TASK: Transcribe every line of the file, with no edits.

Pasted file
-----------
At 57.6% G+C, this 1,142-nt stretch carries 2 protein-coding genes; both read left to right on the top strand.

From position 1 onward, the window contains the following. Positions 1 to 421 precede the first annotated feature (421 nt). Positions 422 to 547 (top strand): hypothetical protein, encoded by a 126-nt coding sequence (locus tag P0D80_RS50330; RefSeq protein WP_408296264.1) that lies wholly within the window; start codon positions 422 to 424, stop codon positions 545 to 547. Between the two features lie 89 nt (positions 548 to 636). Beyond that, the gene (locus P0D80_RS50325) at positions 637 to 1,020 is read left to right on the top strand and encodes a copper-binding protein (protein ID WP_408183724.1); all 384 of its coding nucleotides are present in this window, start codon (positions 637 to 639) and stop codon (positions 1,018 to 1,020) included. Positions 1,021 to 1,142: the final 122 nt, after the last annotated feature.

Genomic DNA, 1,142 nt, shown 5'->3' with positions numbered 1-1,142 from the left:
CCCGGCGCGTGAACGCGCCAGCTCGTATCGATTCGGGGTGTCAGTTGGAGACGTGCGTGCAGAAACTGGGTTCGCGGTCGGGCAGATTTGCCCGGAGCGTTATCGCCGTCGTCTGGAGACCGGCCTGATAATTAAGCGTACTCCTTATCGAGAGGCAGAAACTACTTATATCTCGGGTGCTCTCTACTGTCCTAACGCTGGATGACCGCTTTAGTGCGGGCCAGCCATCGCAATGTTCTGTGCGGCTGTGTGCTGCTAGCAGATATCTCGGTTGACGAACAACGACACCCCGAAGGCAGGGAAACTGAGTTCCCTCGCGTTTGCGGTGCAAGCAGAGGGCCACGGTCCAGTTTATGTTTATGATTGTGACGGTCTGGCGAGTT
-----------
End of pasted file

At 57.6% G+C, this 1,142-nt stretch carries 2 protein-coding genes; both read left to right on the top strand.

From position 1 onward, the window contains the following. Positions 1 to 421 precede the first annotated feature (421 nt). Positions 422 to 547 (top strand): hypothetical protein, encoded by a 126-nt coding sequence (locus tag P0D80_RS50330; RefSeq protein WP_408296264.1) that lies wholly within the window; start codon positions 422 to 424, stop codon positions 545 to 547. Between the two features lie 89 nt (positions 548 to 636). Beyond that, the gene (locus P0D80_RS50325) at positions 637 to 1,020 is read left to right on the top strand and encodes a copper-binding protein (protein ID WP_408183724.1); all 384 of its coding nucleotides are present in this window, start codon (positions 637 to 639) and stop codon (positions 1,018 to 1,020) included. Positions 1,021 to 1,142: the final 122 nt, after the last annotated feature.

Genomic DNA, 1,142 nt, shown 5'->3' with positions numbered 1-1,142 from the left:
CCCGGCGCGTGAACGCGCCAGCTCGTATCGATTCGGGGTGTCAGTTGGAGACGTGCGTGCAGAAACTGGGTTCGCGGTCGGGCAGATTTGCCCGGAGCGTTATCGCCGTCGTCTGGAGACCGGCCTGATAATTAAGCGTACTCCTTATCGAGAGGCAGAAACTACTTATATCTCGGGTGCTCTCTACTGTCCTAACGCTGGATGACCGCTTTAGTGCGGGCCAGCCATCGCAATGTTCTGTGCGGCTGTGTGCTGCTAGCAGATATCTCGGTTGACGAACAACGACACCCCGAAGGCAGGGAAACTGAGTTCCCTCGCGTTTGCGGTGCAAGCAGAGGGCCACGGTCCAGTTTATGTTTATGATTGTGACGGTCTGGCGAGTT